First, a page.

Universal has brought Dracula Year Zero back from the dead. The project, which once had Sam Worthington and Alex Proyas attached to star and direct, respectively, was shut down shortly before production after the studio deemed it too expensive. Deadline.com reports that it's been reborn, sans Worthington, with some guy named Gary Shore in talks to direct from a script by Matt Sazama & Burk Sharpless. Michael De Luca is producing.
Dracula Year Zero's story is said to revolve around Vlad the Impaler, the Turk-squashing Romanian prince thought to be the inspiration for the Dracula character.
Universal is trimming its board-game portfolio. According to Deadline, the studio today quietly pulled the plug on three of the seven game-inspired films it committed to make in 2008, when it signed a six-year partnership with the toy company Hasbro. The most prominent of the cancelled projects is Clue, an adaptation of the mystery-solving game Pirates of the Caribbean and Rango helmer Gore Verbinski is attached to direct. Despite the setback, Hasbro remains committed to seeing Clue re-visit the big screen (a 1985 adaptation, directed by Jonathan Lynn and starring Tim Curry, Christopher Lloyd, and Lesley Ann Warren, flopped badly at the box office), and has announced that it is moving forward on the project with its own financing. Flash Gordon writers Burk Sharpless and Matt Sazama have been hired to pen the script.
Magic the Gathering and the Ridley Scott-attached Monopoly have also received the ax, leaving Battleship, Stretch Armstrong, Candy Land, and Ouija as the only remaining board-game projects left on Universal's slate.
Look, Fox, I understand the concept of branding. I know that selling a movie is easier if your audience already has a notion of what a certain film is about, but why on Earth would you license Missile Command from Atari?
I know video games are popular, 80s nostalgia is in full swing and the two combined are a profitable force to be reckoned with - but Missile Command? Couldn't you at least find something with a little plot to it? I mean hell, even the original Mario Bros. had depth to it. In Missile Command, you just shoot things out of the sky and it's not even that much fun! I guess if Universal is adapting Battleship and DreamWorks is willing to make a View-Masters movie anything is possible.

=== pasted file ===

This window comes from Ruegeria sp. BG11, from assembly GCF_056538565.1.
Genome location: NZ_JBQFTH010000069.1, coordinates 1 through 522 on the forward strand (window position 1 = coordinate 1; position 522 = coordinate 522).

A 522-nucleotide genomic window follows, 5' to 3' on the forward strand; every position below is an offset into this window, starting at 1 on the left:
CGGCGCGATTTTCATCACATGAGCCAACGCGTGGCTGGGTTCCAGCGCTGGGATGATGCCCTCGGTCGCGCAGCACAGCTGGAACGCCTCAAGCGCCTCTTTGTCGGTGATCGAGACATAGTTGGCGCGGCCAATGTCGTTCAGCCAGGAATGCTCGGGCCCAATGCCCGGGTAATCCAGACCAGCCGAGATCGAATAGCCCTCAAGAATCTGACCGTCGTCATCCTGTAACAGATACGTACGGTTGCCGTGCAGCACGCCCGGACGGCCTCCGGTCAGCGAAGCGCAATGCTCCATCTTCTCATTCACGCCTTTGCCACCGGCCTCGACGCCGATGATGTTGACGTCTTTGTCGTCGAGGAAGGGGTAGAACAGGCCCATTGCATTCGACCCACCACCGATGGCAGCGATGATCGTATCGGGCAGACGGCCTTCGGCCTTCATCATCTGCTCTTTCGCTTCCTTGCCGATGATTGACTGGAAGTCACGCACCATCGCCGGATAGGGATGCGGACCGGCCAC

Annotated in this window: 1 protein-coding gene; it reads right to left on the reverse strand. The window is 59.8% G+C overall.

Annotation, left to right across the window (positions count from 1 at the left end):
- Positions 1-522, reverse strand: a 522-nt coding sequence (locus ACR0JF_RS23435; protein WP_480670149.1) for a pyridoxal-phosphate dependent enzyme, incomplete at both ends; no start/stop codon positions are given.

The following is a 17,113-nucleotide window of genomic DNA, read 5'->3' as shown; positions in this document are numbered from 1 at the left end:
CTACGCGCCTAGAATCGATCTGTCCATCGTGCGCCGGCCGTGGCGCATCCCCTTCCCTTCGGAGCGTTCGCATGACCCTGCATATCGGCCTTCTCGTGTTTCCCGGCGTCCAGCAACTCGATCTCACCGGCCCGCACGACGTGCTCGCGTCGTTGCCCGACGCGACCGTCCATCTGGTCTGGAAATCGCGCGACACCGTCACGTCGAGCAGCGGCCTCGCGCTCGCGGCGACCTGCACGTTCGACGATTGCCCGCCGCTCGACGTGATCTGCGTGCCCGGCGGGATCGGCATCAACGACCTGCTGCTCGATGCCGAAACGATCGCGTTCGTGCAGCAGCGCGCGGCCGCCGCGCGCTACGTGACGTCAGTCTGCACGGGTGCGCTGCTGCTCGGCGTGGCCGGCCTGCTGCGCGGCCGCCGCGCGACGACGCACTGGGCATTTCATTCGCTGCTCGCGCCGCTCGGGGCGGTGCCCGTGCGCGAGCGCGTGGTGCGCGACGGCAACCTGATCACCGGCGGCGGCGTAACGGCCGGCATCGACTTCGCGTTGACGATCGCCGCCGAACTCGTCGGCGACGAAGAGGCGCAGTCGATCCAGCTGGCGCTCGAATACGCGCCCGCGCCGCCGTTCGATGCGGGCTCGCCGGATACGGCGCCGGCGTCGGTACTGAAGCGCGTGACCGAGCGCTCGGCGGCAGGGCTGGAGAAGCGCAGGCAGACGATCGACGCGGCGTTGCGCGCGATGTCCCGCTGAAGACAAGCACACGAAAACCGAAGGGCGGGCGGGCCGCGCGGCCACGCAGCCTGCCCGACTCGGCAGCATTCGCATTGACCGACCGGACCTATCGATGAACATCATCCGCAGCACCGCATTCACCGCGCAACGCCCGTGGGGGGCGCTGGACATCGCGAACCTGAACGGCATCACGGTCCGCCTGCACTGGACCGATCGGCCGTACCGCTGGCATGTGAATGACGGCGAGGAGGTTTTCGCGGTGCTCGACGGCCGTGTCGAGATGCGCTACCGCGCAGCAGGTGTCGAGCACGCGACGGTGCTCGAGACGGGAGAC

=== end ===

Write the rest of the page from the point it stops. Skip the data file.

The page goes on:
Burk Sharpless and Matt Sazama have been tapped to infuse this lifeless corpse of an interactive experience with structure, plot, characters and basic relevancy. Poor guys. I mean, aren’t there better games out there? Why hasn’t there been a Legend of Zelda game? You already have characters, plot and a built in fan base. And if Lord of the Rings can win a best picture Oscar, your arguments about the fantasy genre are null and void.
Guys, if you’re going to do this whole branding thing, at least do it right.
WHAT IT’S ABOUT?
When all-American girl Susan Murphy is inadvertently hit by a falling meteor on her wedding day she grows to be nearly 50 feet tall. The U.S. military gets wind of this renames her Ginormica and locks her away with a slacker group of other “monsters” in a top-secret compound. But when a mysterious alien robot lands on Earth and begins wreaking havoc these good-hearted but inept creatures are called into action by the President and must band together as a team to save the world from certain catastrophe.
WHO’S IN IT?
As usual Dreamworks has assembled a stellar A-list voice cast led by Reese Witherspoon as Susan/Ginormica. Playing one of the rare female animated heroes Witherspoon’s sweet/confused demeanor — in light of her highly unusual status as a fearsome freakazoid — hits just the right tone generously letting her zanier colleagues steal scenes from right under her (a long way down by the way). Chief among these are a not-so-bright gelatinous blue mass named B.O.B. hilariously voiced by Seth Rogen; the genius Dr. Cockroach Ph.D in the capable hands of House doc Hugh Laurie; and Will Arnett’s half-ape half-fish The Missing Link. In the human roles there’s Stephen Colbert as the idiotic U.S. President Kiefer Sutherland as the monster’s prison guardian Paul Rudd as the ego-driven weatherman fiancé of Susan; and a deliciously villainous Rainn Wilson as Galaxhar the alien determined to take over Earth.
Superb 3-D effects aren’t overdone and add immeasurably to the ginormous fun of the film but even seeing it in theaters that only show it in regular 2-D doesn’t spoil the pure joy of this cartoonish War of the Worlds. Throw in parodies of every cheap '50s sci-fi movie you can think of and you have the ingredients for a silly monster mash sure to appeal to just about anyone who wants to laugh. Despite the impressive production elements it’s the smart and clever script that really sets it apart from its competitors — and that even includes the similar Monsters Inc. from Pixar.
Like any kid-oriented comic ‘toon today the action can be a bit too frenetic and Monsters vs. Aliens piles a lot of it on in its trim 95 minutes. Still the lovable characters carry the day and somehow make it all palatable.
When Susan now Ginormica brings her new friends home to meet her parents chaos ensues and so do the laughs. Also impressive are the large action scenes that make fine use of CGI animation breakthroughs.
BEST SUPPORTING BLOB:
It's easily the one-eyed lame-brained blue lug of a people hugger named B.O.B. perfectly matched to the talents of Rogen. He rolls away with the movie and inevitably the merchandise tie-ins.